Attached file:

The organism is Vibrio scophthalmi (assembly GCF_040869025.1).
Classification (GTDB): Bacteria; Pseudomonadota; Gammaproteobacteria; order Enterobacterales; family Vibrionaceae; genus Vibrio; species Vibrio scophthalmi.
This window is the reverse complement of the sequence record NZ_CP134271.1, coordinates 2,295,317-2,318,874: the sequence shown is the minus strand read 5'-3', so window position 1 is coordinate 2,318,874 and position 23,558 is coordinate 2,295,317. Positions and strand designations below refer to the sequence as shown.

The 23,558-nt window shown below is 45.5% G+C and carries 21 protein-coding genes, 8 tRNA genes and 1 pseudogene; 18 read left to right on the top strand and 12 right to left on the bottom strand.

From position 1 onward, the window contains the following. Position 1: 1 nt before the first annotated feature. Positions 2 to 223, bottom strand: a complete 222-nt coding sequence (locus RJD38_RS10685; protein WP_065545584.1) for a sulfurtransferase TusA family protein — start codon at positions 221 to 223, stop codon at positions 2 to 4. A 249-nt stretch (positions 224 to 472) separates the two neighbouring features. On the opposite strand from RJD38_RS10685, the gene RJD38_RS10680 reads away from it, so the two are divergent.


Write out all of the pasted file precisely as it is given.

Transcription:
The organism is Vibrio scophthalmi (assembly GCF_040869025.1).
Classification (GTDB): Bacteria; Pseudomonadota; Gammaproteobacteria; order Enterobacterales; family Vibrionaceae; genus Vibrio; species Vibrio scophthalmi.
This window is the reverse complement of the sequence record NZ_CP134271.1, coordinates 2,295,317-2,318,874: the sequence shown is the minus strand read 5'-3', so window position 1 is coordinate 2,318,874 and position 23,558 is coordinate 2,295,317. Positions and strand designations below refer to the sequence as shown.

The 23,558-nt window shown below is 45.5% G+C and carries 21 protein-coding genes, 8 tRNA genes and 1 pseudogene; 18 read left to right on the top strand and 12 right to left on the bottom strand.

From position 1 onward, the window contains the following. Position 1: 1 nt before the first annotated feature. Positions 2 to 223, bottom strand: a complete 222-nt coding sequence (locus RJD38_RS10685; protein WP_065545584.1) for a sulfurtransferase TusA family protein — start codon at positions 221 to 223, stop codon at positions 2 to 4. A 249-nt stretch (positions 224 to 472) separates the two neighbouring features. On the opposite strand from RJD38_RS10685, the gene RJD38_RS10680 reads away from it, so the two are divergent.